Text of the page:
The College Board, which develops and administers standardized tests and curricula as part of the college admissions process, is preparing to assign assign a secret “adversity score” to students who take the SAT to get around a potential Supreme Court ruling against race-based admissions. The move is an attempt to do away with differences in test scores that theoretically result from disparities in wealth and education and, by so doing, preempt a possible ruling from the Supreme Court on race-based affirmative action. -GEG

The College Board is going to assign a secret “adversity score” to
students who take the SAT in an apparent attempt to help colleges get
around a potential Supreme Court ruling on race-based admissions.

score will be assigned to every single student who takes the test, but
students will not know what the score is, and the College Board is not
disclosing how the score is determined, The Wall Street Journal reports.

will see the 1-100 score, called the “Overall Disadvantage Level” when
they view a student’s test results. Anything over 50 designates

The move is an attempt to do away with differences in
test scores that result from disparities in wealth and education and
preempts a ruling from the Supreme Court on race-based affirmative
action. Several college admissions officers told The WSJ the tool will
be especially useful if the Supreme Court bans race-based admissions.

purpose is to get to race without using race,” Anthony Carnevale,
former employee of the College Board and director of Georgetown
University’s Center on Education and the Workforce, told The WSJ.

A group representing Asian American students has filed a lawsuit
against Harvard University claiming admissions officers discriminate
against them by penalizing them as a group for high test scores in order
to get a more diverse student body.

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Alabama Passes Strict Anti-Abortion Law to Challenge Supreme Court’s Decision in Roe v. Wade

Alabama Republican Governor Kay Ivey signed the Human Life Protection Act into law that makes most abortions, at any stage, except those necessary to prevent a serious health risk to the mother. The bill has no exemptions for cases of rape and incest and is due to take effect six months after the governor’s signature. It classifies abortion as a Class-A felony, punishable by up to 99 years in prison for abortionists. The bill is intended to challenge the Supreme Court’s decision in Roe v. Wade, in which the high court enshrined the right to abortion as a constitutional right, though such a thing does not exist in the Constitution. -GEG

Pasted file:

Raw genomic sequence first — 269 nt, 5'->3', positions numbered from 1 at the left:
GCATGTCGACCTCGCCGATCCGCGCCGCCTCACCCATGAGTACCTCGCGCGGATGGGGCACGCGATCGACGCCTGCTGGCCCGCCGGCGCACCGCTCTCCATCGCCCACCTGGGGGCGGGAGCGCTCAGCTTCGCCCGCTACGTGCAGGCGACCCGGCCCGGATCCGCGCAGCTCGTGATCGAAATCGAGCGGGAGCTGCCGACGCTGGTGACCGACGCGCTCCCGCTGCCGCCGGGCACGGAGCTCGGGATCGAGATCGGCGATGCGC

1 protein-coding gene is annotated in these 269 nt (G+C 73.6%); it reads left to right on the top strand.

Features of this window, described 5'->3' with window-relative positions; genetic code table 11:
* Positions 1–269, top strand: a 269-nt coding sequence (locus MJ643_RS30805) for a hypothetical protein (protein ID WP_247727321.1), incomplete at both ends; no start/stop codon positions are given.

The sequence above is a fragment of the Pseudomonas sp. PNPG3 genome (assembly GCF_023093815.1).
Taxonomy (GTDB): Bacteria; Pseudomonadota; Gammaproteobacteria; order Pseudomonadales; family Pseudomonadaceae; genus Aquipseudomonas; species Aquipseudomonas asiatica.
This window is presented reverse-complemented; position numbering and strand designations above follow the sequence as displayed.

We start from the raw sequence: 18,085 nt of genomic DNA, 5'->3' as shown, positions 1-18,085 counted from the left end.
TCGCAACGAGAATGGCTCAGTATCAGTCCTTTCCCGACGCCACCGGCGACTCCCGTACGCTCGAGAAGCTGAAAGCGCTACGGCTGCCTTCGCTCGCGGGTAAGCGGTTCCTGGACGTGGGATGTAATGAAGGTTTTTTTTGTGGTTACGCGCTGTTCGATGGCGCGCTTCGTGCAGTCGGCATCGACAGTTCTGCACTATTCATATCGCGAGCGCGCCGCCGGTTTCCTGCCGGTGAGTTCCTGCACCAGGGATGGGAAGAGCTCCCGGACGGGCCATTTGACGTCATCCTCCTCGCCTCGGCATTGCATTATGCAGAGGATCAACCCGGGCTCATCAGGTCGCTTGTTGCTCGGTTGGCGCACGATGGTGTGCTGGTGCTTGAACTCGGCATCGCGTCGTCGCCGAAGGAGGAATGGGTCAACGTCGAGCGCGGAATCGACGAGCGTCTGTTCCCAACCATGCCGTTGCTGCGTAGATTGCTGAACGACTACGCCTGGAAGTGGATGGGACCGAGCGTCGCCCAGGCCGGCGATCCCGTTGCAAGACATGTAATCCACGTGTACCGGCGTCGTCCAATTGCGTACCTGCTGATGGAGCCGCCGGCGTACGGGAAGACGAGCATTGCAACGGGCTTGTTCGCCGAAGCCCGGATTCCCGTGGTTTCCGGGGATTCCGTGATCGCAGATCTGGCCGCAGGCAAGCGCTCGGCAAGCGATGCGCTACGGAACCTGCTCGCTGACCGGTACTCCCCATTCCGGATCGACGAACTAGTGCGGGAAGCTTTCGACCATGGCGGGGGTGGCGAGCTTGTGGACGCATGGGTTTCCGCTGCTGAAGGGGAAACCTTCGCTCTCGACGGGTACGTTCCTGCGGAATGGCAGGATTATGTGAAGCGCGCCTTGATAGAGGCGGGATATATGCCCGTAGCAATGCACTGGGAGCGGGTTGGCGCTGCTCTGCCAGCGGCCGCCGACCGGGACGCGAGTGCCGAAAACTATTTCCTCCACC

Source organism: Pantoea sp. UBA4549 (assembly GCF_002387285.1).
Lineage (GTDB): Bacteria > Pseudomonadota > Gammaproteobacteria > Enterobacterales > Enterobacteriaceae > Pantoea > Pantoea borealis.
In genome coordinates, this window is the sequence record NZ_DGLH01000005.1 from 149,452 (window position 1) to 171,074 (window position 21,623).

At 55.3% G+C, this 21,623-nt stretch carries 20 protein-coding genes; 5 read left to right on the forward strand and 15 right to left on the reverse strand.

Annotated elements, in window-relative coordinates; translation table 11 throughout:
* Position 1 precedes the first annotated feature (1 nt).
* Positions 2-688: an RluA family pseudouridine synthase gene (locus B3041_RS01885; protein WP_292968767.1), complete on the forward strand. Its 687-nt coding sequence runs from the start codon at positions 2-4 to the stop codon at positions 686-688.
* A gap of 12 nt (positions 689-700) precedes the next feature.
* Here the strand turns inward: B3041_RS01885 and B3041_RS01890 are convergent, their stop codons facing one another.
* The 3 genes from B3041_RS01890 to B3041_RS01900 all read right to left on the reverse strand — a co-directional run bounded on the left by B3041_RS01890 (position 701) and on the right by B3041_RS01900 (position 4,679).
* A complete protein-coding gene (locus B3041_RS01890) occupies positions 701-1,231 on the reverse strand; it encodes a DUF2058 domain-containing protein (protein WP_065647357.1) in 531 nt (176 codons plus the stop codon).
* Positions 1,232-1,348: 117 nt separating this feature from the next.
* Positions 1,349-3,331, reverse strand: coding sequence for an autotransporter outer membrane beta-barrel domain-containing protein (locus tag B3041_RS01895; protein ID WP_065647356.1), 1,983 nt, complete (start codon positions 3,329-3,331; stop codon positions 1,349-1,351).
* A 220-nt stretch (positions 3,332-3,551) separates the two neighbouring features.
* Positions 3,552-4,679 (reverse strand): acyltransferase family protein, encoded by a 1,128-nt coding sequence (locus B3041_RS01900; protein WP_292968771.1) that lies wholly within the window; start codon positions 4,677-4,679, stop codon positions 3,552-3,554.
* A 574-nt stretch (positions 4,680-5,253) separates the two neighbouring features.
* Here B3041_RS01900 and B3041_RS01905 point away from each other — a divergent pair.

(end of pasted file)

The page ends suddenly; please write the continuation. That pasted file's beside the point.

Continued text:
Alabama Gov. Kay Ivey (R) signed the Human Life Protection Act into law, one that makes most abortions in the state at any point during pregnancy illegal, except those necessary in order to prevent “a serious health risk to the unborn child’s mother.”

“Today, I signed into law the Alabama Human Life Protection Act, a
bill that was approved by overwhelming majorities in both chambers of
the Legislature,” Ivey said Wednesday
upon signing the bill. “To the bill’s many supporters, this legislation
stands as a powerful testament to Alabamians’ deeply held belief that
every life is precious and that every life is a sacred gift from God.”

“To all Alabamians, I assure you that we will continue to follow the
rule of law,” the governor continued, observing the law is similar to
the law in Alabama prior to 1973:

In all meaningful respects, this bill closely resembles
an abortion ban that has been a part of Alabama law for well over 100
years. As today’s bill itself recognizes, that longstanding abortion law
has been rendered “unenforceable as a result of the U.S. Supreme Court
decision in Roe v. Wade.”

No matter one’s personal view on abortion, we can all recognize that,
at least for the short term, this bill may similarly be unenforceable.
As citizens of this great country, we must always respect the authority
of the U.S. Supreme Court even when we disagree with their decisions. 
Many Americans, myself included, disagreed when Roe v. Wade was
handed down in 1973. The sponsors of this bill believe that it is time,
once again, for the U.S. Supreme Court to revisit this important
matter, and they believe this act may bring about the best opportunity
for this to occur.